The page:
Turkish businesswoman Tumer aims to own 1st tech unicorn

* Esen Tumer’s firms producing anti-microbial, anti-viral smart textiles, wearables with sensors gain momentum amid pandemic
Considered as one of the top 50 successful women CEOs in Turkey, Esen Tumer is targeting to become the first female chief executive officer to own a unicorn company in the technology domain.
A unicorn company, or unicorn startup, is a private company with a valuation of over $1 billion.
After having studied artificial intelligence (AI) and neuroscience at Harvard University in the US and training in the Internet of Things (IoT) at US-based Columbia University, she realized the ever-increasing importance of artificial intelligence technologies, which led her to become an entrepreneur.
“I initiated my career path at Microsoft, followed by various executive regional roles in many different countries, for example, Johnson & Johnson and Ethicon Endo-Surgery Inc. in the US, Royal Philips in the Middle East and Medtronic in Turkey,” she said.
Having worked in the medical health industry over the last 25 years, she decided to move to the technology domain and set up two technology companies based in Istanbul, Turkey and the US, respectively just before the onset of the coronavirus pandemic in 2020.
The future will be shaped by the combination of these two, she noted, adding with the pandemic, this has become more visible than ever.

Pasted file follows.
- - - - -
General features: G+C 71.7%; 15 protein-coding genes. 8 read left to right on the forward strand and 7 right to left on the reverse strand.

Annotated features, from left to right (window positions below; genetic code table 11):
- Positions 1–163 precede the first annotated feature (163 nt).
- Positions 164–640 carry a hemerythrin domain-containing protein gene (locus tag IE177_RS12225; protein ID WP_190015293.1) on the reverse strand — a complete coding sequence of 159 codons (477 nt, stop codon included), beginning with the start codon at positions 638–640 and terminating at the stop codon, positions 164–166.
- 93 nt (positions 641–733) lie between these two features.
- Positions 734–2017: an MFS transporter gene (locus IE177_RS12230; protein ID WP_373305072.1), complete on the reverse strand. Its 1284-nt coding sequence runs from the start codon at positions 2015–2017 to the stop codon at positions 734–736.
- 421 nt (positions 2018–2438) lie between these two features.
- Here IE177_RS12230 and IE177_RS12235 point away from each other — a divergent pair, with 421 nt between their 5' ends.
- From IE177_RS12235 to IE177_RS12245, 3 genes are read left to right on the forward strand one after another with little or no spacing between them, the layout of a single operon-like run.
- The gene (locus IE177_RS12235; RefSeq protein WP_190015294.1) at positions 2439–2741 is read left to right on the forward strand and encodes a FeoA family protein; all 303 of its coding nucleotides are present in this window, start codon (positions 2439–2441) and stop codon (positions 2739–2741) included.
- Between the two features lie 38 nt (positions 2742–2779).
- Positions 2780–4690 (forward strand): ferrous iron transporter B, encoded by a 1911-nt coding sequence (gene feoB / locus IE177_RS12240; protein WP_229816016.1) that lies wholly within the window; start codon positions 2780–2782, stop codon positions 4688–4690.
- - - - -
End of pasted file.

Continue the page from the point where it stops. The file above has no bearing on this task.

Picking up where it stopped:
AI, bioscience fast-growing fields
Al tech and bioscience are two fast-growing fields in the world, she noted, saying her companies — Essential Evolutions and Infinitech — are focusing on these areas.
“We have local manufacturing in Turkey in many areas such as anti-microbial, anti-viral smart textiles and wearables with sensors which are considered one of the great solutions especially for the COVID-19 era.”
Pointing out that AI has become an integral part of the functioning of the health sector, Tumer said it has an impact on every corner of our lives.
AI will be at the center of health care, clinical research, drug development and insurance, she added.
Noting that the pandemic has positively affected their business and helped them grow, she said “the growth plans of our company are primarily the US and Europe. Geographies where the pandemic are most active are our priority.
“Our second priority is that we receive serious demand from the Middle East and the Far East,” she said.
She also envisages the two companies will reach a combined turnover of $70 million by the end of 2023.
“This is our ambition. We would love to add to Turkey’s exports by locally producing smart textiles and wearables and selling them abroad.”
While the COVID- 19 crisis has negatively affected many sectors, it seems she made a logical decision by establishing these tech-focused companies at just the right time.
She is also the founder of the Turkish Artificial Intelligence and Technology Association, where academics, tech start-ups and entrepreneurs come together in developing new ideas about the use of AI in different sectors.